* Q4 revenue expected between $120 mln to $123 mln; below
* CEO says advertisers are being prudent; Shares dive on
* Some analysts point to increasing competition
* Q3 revenue rose on strong mobile revenue
(Adds analysts comments, context)
By Jennifer Saba
Dec 4 Pandora Media Inc lowered its
fourth-quarter guidance, blaming a pull back by advertisers on
the so-called looming fiscal cliff, but analysts suggested it
was due more to increasing competition.
The outlook on Tuesday rattled investors, sending Pandora
shares tumbling 20 percent in after-hours trade, as the company
had been steadily increasing its revenue. Last quarter, for
instance, it raised its outlook.
Pandora relies mainly on advertising for revenue and has
been building out its local sales staff in an effort to gain
market share among its competitors. January is typically a
lighter month for Pandora and is hard to pinpoint spending from
advertisers coming off the holiday season.
Pandora Chief Executive Joe Kennedy said advertisers are
being prudent, a change that occurred over the last couple
"We are reflecting the caution we are seeing," Kennedy said
in an interview with Reuters about the lowered forecast. "I
think advertisers are nervous."
U.S. legislators are trying to hash out a deal to avoid a
$600 billion package of tax hikes and federal spending cuts that
would begin on Jan. 1 and could tip the economy into a
Pandora's fiscal fourth quarter ends Jan. 31, which is why
the fiscal cliff figures into its forecast, Kennedy said.
One analyst questioned how much the fiscal cliff plays into
the revised forecast versus the entry of online music companies
including Spotify, Sirius XM Radio, and possibly Apple
Inc, which are staking out Pandora's turf.
"I think the key issue here is that Pandora is facing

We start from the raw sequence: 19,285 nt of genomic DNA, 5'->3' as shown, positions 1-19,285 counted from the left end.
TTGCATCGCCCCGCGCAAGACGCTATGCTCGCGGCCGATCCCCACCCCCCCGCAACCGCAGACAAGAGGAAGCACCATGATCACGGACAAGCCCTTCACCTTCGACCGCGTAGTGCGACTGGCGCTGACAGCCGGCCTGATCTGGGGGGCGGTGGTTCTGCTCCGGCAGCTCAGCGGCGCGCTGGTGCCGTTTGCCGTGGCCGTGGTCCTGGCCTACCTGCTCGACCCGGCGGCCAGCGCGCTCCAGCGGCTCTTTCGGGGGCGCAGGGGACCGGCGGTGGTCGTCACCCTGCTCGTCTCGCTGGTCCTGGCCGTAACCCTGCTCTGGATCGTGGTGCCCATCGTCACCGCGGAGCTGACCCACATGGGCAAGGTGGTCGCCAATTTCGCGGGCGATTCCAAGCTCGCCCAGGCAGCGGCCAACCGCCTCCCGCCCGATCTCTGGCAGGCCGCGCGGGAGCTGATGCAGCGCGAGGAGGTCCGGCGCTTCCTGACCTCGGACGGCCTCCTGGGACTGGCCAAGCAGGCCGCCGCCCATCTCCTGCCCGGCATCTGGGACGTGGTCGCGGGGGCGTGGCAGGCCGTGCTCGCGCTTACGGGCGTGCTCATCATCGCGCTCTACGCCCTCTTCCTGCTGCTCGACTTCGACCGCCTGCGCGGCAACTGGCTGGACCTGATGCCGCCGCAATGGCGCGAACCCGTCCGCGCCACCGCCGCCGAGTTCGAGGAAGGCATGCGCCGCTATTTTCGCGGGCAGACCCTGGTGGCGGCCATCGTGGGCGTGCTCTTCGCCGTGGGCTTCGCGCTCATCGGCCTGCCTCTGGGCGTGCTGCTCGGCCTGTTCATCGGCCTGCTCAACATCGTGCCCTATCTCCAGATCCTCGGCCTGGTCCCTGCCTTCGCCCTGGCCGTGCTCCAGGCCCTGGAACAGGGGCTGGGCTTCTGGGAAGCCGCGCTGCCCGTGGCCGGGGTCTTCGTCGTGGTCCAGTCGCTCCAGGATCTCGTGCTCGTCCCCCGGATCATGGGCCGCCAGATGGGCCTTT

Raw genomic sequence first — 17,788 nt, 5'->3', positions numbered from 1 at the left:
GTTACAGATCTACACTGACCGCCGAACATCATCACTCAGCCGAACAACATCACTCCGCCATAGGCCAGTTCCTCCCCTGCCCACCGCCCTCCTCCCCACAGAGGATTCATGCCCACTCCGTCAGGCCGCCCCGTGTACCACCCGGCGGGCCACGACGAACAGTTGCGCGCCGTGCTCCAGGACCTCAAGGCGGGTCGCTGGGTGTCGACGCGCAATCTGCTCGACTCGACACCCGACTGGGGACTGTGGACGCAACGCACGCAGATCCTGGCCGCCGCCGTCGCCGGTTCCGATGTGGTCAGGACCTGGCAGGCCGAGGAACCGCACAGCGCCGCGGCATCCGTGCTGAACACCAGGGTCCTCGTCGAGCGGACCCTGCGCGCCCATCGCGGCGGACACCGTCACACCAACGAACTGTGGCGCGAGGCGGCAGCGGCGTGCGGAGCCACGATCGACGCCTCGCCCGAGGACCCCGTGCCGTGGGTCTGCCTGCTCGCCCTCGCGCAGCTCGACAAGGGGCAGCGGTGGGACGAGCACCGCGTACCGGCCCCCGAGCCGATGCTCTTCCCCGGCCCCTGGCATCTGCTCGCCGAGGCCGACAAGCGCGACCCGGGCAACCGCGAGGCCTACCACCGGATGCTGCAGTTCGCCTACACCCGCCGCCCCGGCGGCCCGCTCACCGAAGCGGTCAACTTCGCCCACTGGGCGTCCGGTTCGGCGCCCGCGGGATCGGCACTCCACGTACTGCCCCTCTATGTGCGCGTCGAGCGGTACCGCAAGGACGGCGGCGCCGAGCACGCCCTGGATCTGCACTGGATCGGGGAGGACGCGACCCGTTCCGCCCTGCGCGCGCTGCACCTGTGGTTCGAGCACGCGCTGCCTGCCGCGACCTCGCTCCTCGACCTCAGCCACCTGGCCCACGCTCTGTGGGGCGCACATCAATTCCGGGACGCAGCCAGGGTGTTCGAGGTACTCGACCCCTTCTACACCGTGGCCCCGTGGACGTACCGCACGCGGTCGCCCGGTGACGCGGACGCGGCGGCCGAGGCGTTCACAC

increased competition in mobile," said Richard Greenfield, an
analyst with BTIG.
"It's easy to just blame fiscal cliff. The shares fell
because they are missing numbers."
Michael Pachter an analyst with Wedbush Securities said,
"Essentially they are not getting as much advertising revenue as
Pachter added that he doubts advertisers are really snapping
shut their purses because of the fiscal cliff.
The online streaming music service said that it expects
fourth quarter revenue of $120 million to $123 million. Analysts
were expecting revenue of $130.3 million, according to Thomson
On a call with analysts, Kennedy said that a general
uncertainty in the economy exacerbated by fears that legislators
won't come to some agreement was responsible for the lower
"(The caution) is significant across many of the advertisers
we work with," he said in response to a question if specific
advertisers were pulling back on spending versus others.
PUSHING MUSIC LICENSE BILL
For the past decade Pandora has been gaining market share as
it become more popular. The company said that in November total
listener hours pushed past 1 billion, an increase of 58 percent
from the same period last year.
For the third quarter ending October, active users rose 47
percent to 59.2 million.
But as it attracts more listeners, Pandora has to pay more
to license music.
The company is standing behind the Internet Radio Fairness
Act, which would change how royalties are paid to artists. As of
now, online streaming music companies like Pandora pay a
different rate to license music than say traditional radio
Pandora's sponsorship of the bill has been a flashpoint for
the company and some of music's most notable names like Billy
Joel and Rihanna are opposing the proposed change.
For the third quarter, Pandora reported better-than-expected
revenue, up 60 percent to $120 million on strong mobile revenue.
Pandora said mobile revenue, an important metric, rose 112
percent to $73.9 million for the third quarter.
The company reported adjusted earnings per share of 5 cents
in the third quarter ending October, beating analysts'
expectations of a penny.
Shares of Pandora Media closed up 5.4 percent at $9.45 but
shed 20 percent after the results were released.
(Reporting By Jennifer Saba and Liana Baker in New York;
Editing by Peter Lauria and Bernard Orr)